Sunday, June 18, 2006

Yo Quiero Taco Bell

Since we reside so close to the border of Mexico, the other day my girlfriend and I sat in the drive thru lane of perhaps the only Taco Bell in the country actually staffed by real Mexicans. Every once in a while my hunger for quasi-Mexican food needs to be satisfied, so after a late night jaunt to Blockbuster for two hours of mind-numbing entertainment and Taco Bell so close, the choice seemed obvious. Taco Bell always reminds me, oddly enough, of my grandmother, unfortunately, though, in her declining years. While waiting for our fast food, based loosely on the Mexican paradigm of sustanence, I related the psuedo-Mexican fast food/grandmother connection to my taco-anticipating sweetheart.

***Well after my grandmother had lapsed into dementia, she told us, "Taco Bell is my favorite Mexican restaurant because they serve REAL Mexican food." Absolute proof that Alzhiemer's had irrevocably claimed my grandmother and would never let her go. My sister and I exchanged amused glances as if to say, "Out of the mouths of babes and demented old folks." Before any of us had a chance to reply to this frail, thin limbed, slumped over, wheelchair bound woman who had once been a swimmer and a fiesty little woman who completed the L.A. Times crossword in less than twenty minutes every day since I can remember, my mother, with a sneer on her face that would have scared the Devil's Dam spat, "Taco Bell does NOT serve REAL Mexican food!"

My poor grandmother could not defend herself, which hurt so much more because a sea sponge could have defended itself against my mother, she simply, meekly said, "Okay."

It had always been my mother's wont to take umbrage with just about everything, and she could not help but take umbrage with what my grandmother had just uttered, and because she could not let such a preposterous notion go unchecked, even though in five minutes my grandmother would politely ask who we all were, my mother continued in her cruel vehemence. "Have you ever even tasted REAL Mexican food before?" my mother taunted.

In her more nimble mental days, my grandmother had taught thirty years of elementary school children in the L.A. public school system, and she would have put her dauthter-in-law in her place with a remark that would have had us all smirking and snorting and leaving the room so as not to burst into laughter at my mother's expense, but in her present mental condition she could only reply, "I guess not."

Not wanting to allow my ill-tempered mother to destroy the fond memories of the shell of my grandmother--for pity's sake what would it hurt for a sweet little old lady to beleive, no matter how misguided, that Taco Bell served REAL Mexican food--I quietly said, "Well mother, it must be a REAL Mexican food restaurant," making sure that the anger did not show in my voice.

"Why?" was her terse reply.

"Because it has TACO in its name." My sister and I again caught each other's gaze as if to say, 'It's on!'

"Well, that doesn't mean..."

"And there is a cute little Chihauhau in the commercials," said my sister. "It doesn't get any more Mexican than that."

My father, usually complacent silently allowing my mother to run out of air, when she spoke her nonsense, said, "And the Chihuahua speaks spanish."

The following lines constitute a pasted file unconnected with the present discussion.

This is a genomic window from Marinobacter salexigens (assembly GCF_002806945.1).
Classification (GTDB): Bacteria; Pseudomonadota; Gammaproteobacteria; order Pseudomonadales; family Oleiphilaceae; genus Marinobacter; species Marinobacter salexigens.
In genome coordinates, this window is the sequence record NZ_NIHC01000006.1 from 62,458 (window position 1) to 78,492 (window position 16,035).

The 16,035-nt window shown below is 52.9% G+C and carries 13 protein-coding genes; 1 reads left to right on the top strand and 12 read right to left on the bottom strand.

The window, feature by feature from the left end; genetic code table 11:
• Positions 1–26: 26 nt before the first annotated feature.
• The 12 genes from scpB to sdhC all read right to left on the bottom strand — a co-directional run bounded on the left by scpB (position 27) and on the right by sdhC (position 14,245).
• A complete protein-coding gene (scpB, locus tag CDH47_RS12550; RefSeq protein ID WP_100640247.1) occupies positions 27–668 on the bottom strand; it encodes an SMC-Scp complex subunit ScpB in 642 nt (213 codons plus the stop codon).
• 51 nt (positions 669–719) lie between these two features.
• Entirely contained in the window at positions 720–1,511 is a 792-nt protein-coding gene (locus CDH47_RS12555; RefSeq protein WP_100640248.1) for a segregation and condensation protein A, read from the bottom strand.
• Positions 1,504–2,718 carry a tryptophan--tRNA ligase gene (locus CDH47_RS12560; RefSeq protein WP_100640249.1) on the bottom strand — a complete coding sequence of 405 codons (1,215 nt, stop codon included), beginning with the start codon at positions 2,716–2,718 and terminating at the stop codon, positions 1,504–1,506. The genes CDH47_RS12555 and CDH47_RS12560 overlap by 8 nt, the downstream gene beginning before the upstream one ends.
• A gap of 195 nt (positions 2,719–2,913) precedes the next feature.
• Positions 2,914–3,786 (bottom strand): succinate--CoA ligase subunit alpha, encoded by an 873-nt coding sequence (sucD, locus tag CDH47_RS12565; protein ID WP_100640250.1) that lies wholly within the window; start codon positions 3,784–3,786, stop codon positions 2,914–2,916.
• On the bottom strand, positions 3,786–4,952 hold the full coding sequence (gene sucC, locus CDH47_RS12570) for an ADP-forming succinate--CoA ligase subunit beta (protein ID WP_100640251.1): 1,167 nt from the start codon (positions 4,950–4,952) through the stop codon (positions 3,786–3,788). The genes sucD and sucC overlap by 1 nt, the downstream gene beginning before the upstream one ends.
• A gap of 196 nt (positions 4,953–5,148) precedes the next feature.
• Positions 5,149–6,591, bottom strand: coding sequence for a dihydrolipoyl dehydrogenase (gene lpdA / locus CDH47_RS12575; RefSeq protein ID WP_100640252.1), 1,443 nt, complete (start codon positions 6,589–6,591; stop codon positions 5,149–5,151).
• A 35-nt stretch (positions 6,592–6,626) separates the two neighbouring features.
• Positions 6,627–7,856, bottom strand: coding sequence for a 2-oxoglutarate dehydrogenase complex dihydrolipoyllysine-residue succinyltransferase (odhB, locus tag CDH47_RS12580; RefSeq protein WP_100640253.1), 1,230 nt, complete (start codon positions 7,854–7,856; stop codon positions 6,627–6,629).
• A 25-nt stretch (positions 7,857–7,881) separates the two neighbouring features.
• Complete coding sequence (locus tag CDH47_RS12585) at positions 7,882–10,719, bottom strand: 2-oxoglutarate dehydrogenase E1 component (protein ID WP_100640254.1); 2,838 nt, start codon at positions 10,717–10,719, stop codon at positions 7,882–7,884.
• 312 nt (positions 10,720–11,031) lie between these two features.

"Spanglish," added my sister.

We were having a hard time containing our myrth.

"A Spanglish speaking Chihuahua is veeeerrrrryyyy Mexican," I said.

"None of this proves that Taco Bell is a REAL Mexican restaurant or that they serve REAL Mexican food," hissed my mother.

"Well, let's look at the food they serve," said my sister.

We all had several answers ready, "Tacos," said one of us. "Burritos," said another. "Tostadas," another. "Taco Supreme," another. "Chilito," yet another. My grandmother even chimed in, "Chilito, yum!"

"You're all just ganging up on me!!!" choked my mother.

"No, Mom. We just agree with Grandma. We are just expressing our opinions on the subject, just like you," I said.

"This is a Democracy, you know," was my sister's snarky reply.

"What about quesadillas," said my father. "And the Chihuahua has a Mexican girlfriend."

"And he lives in a Mexican neighborhood," said my sister.

"Let's not forget the Gorditas," I said. I patted my grandmother's frail knee, and I said, "As a matter of fact Grandma, Taco Bell is probably the only real Mexican food restaurant in the whole United States."

"Viva, La Mexico," said my sister.

My father came around my grandmother's wheelchair and looked right at my mother as he said, "So you go right on believing that Taco Bell serves REAL Mexican food, Mom."

"Okay," was my grandmother's triumphant response. The smile on her face almost looked as if she knew and appreciated what we had just done.

The four of us looked at my mother and awaited her response.

She actually snorted before turning tail and storming out of the room.

My grandmother looked at me and said, "Who are you?"

My father, my sister, and I all exchanged knowing glances. "I'm your grandson, Grandma."

"Oh," was her accustomed answer. I could have said that I was the artist-formerly-known-as-Prince, and she would have answered the same.

"What in Hell is a Chalupa, anyway?" asked my sister. The four of us had a wonderful visit after that. We took an additional five minutes or so just to make my mother wallow in her anger.

As we approached my sulking mother in the waiting room, my sister said, "I'm hungry."

"Anyone up for some REAL Mexican food?" I asked.

My mother glared at each one of us and then calmly walked out the door. She didn't have anything substantial to say to any of us for a week, which usually suited all involved just fine.***

The girlfriend sat there in silence for a minute, and then said, "Wow! I guess your Mother really deserved that, huh. We don't have to eat at Taco Bell if you don't want to."

"That's all right. I have a burrito, sans sour cream, every once in a while, just to remember Grandma." With my best Chihauhau impersonation, I said, "Yo quiero Taco Bell. "

For Grandma Lucille (1910-1999)

Saturday, June 10, 2006

A Watched Pot Doesn't Boil